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Knowledge translation : a Research Matters toolkit|Bridging the 'know-do' gap : a resource for researchers

CAMPBELL, Sandy
et al
November 2008

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Knowledge Translation (KT) works to knit together research and action. "An intensely social process, KT depends upon relationships....[It has] three core principles: - Knowledge. KT efforts at any level depend upon a robust, accessible and contextualized knowledge base. - Dialogue. The relationships at the heart of KT can only be sustained through regular, two-way dialogue and exchange. - Capacity. Researchers, decision-makers and other research-users require a strengthened skill-base to create and respond to KT opportunities." The introduction is also available in French

Fixing health systems : linking research, development, systems, and partnerships

SAVIGNY, Don de
et al
2008

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Describes the process and lessons learned from the Tanzania Essential Health Intervention Project (TEHIP). This intervention used research to support the development of health care interventions aimed at the local burden of disease priorities. Local demographic surveillance helped to establish health intervention priorities in two districts, and then simple, computer-based 'burden of disease profiling tools' were used to help decide the allocation of budgets. The result was a large decrease in mortality rates, particularly among children and an increase in patient satisfaction and attendance at clinics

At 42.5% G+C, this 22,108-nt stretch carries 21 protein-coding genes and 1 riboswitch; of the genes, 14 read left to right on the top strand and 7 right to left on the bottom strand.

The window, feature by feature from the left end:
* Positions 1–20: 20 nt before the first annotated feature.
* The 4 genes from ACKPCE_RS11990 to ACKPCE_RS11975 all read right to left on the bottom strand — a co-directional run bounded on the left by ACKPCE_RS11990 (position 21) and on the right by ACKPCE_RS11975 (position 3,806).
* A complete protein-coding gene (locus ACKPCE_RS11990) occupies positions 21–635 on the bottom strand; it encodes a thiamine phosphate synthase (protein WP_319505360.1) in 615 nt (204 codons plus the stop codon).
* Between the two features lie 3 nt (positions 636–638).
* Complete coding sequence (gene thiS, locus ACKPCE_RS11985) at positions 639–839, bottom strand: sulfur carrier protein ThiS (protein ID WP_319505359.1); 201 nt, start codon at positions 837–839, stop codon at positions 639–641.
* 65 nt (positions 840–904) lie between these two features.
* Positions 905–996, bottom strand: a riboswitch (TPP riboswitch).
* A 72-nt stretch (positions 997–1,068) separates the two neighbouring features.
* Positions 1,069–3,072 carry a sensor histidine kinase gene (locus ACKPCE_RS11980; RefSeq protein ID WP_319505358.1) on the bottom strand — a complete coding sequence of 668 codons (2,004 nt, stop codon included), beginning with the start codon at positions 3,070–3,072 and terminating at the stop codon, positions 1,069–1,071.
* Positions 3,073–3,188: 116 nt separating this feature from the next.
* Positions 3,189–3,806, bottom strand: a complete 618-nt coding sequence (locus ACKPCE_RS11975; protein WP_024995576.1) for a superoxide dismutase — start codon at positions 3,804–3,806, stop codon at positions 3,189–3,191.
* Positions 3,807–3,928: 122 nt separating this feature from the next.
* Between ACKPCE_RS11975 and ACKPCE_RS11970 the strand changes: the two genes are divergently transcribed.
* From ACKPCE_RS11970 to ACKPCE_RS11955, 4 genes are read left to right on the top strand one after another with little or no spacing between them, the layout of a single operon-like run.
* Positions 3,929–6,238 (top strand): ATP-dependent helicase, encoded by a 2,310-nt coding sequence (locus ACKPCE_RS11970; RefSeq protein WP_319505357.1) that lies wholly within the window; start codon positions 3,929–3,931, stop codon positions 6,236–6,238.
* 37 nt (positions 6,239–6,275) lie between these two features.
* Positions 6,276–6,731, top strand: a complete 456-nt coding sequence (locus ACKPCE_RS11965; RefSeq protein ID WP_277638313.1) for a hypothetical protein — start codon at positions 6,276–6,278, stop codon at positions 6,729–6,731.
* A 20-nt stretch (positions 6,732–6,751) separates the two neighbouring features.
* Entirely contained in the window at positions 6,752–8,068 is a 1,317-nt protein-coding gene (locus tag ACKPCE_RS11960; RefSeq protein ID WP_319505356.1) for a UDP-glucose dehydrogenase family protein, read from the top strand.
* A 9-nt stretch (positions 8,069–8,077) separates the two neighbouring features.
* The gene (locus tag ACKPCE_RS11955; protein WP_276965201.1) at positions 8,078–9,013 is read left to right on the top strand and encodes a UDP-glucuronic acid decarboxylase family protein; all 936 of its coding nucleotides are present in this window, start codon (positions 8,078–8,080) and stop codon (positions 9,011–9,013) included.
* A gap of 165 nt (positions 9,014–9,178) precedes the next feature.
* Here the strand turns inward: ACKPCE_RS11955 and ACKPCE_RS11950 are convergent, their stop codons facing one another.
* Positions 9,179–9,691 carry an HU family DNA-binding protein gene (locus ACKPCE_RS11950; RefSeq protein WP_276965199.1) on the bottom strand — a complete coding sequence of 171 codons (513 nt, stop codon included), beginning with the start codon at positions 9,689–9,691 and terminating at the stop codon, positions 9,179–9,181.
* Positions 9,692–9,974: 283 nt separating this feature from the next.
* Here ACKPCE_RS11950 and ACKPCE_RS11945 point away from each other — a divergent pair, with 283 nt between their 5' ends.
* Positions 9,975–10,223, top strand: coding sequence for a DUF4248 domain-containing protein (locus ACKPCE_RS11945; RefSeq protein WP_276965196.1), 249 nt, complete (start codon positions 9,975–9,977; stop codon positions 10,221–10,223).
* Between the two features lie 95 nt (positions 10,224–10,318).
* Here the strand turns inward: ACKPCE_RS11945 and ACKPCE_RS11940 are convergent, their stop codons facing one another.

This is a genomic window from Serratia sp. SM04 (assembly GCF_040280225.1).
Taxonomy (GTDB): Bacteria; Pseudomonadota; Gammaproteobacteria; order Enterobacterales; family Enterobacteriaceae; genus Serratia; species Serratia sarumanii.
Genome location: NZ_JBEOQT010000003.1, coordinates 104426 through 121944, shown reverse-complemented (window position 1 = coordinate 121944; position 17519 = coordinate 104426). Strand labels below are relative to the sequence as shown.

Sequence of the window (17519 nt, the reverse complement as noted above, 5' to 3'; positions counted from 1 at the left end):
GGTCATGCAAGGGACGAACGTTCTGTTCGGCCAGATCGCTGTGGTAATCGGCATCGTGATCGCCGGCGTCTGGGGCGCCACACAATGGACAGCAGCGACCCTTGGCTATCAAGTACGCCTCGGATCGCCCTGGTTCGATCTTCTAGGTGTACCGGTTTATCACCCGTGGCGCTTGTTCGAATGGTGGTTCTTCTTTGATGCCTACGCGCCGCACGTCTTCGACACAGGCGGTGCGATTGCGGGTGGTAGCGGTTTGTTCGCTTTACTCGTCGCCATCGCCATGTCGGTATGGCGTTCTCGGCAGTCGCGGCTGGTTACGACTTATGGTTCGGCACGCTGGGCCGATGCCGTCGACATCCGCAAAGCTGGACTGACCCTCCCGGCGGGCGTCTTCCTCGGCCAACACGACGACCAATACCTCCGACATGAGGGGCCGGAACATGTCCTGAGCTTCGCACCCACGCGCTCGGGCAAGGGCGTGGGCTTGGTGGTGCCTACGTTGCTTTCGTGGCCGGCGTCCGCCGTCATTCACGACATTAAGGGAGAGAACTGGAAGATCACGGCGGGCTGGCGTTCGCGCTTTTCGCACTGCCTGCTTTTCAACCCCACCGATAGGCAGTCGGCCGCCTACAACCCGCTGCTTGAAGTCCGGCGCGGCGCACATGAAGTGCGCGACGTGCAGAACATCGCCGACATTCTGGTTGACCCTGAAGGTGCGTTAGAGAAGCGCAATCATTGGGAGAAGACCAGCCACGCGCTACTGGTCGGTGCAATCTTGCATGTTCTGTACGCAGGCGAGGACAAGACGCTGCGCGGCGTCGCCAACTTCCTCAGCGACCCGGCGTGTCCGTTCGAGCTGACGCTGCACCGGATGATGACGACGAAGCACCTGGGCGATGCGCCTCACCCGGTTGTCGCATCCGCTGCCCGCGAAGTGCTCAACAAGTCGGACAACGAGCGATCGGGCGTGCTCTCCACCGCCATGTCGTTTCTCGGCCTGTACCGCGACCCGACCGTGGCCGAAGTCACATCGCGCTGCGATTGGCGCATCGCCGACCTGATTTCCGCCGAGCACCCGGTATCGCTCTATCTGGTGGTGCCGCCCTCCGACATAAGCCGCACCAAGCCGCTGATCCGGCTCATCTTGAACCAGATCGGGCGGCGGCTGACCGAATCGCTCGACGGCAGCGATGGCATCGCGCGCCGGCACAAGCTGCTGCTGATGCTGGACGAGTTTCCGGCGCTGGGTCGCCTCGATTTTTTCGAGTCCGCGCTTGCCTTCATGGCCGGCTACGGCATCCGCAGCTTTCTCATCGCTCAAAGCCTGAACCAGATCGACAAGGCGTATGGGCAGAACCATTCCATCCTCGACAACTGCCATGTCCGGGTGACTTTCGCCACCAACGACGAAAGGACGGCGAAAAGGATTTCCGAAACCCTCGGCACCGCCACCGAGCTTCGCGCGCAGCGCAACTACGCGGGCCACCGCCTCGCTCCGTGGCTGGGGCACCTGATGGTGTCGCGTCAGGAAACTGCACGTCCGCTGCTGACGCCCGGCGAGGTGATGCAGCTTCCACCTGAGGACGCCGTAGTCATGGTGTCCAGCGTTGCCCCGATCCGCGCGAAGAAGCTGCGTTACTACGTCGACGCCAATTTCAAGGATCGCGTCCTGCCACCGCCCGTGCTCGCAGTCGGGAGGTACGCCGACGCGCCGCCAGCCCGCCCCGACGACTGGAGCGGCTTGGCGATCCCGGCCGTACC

A strategic evaluation of the influence of research on public policy

GRAHAM, Michael
June 2004

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This four page paper outlines some of the challenges and lessons learned from a strategic evaluation of the policy influence of research supported by IDRC. It asked three fundamental questions: what does policy influence mean? In which cases has research supported by IDRC influenced policy? what factors contribute to, or inhibit, policy influence? It briefly outlines the methodology of the evaluation and presents a summary of the analysis and outputs, as well as factors worthy of further study

Internet and society in Latin America and the Caribbean

BONILLA, Marcelo
CLICHE, Gilles
Eds
2004

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The research contained in this book is designed to foster discussion about the policies and actions that must be promoted for building an Internet culture in Latin America and the Caribbean based on the principles of social and cultural equity. The book also includes the results of development work on two information tools: the first is designed to facilitate mediation of the Internet's social impacts, and the second to develop a citizen habitus among children

Health : an ecosystem approach

LEBEL, Jean
2003

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Can people remain healthy in a world that is sick? Many ecological disasters can be directly traced to careless exploitation of the environment, with human beings as first perpetrator and then victim. Our health closely mirrors the health of our surroundings: this is the basis of the Ecohealth approach. It recognizes the links between humans and their biophysical, social, and economic environments, and that these links are reflected in the population's state of health. This is a new area of research, requiring input from scientists, community and interest groups, and decision-makers. This book describes this new approach, providing lessons and recommendations from various IDRC-supported research activities. It demonstrates how decision-makers, in particular, can use the ecohealth approach to formulate policies and solutions that are both immediately visible and sustainable over the long term

A dialogue on ICTs and poverty : the Harvard Forum

HARVARD UNIVERSITY
2003

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In September 2003, 30 experts from around the world gathered at Harvard University to discuss how ICTs can help to reduce poverty. These multimedia files give a brief survey of their discussions, concerns and conclusions

Outcome mapping : building learning and reflection into development programmes

EARL, Sarah
CARDEN, Fred
SMUTYLO, Terry
2002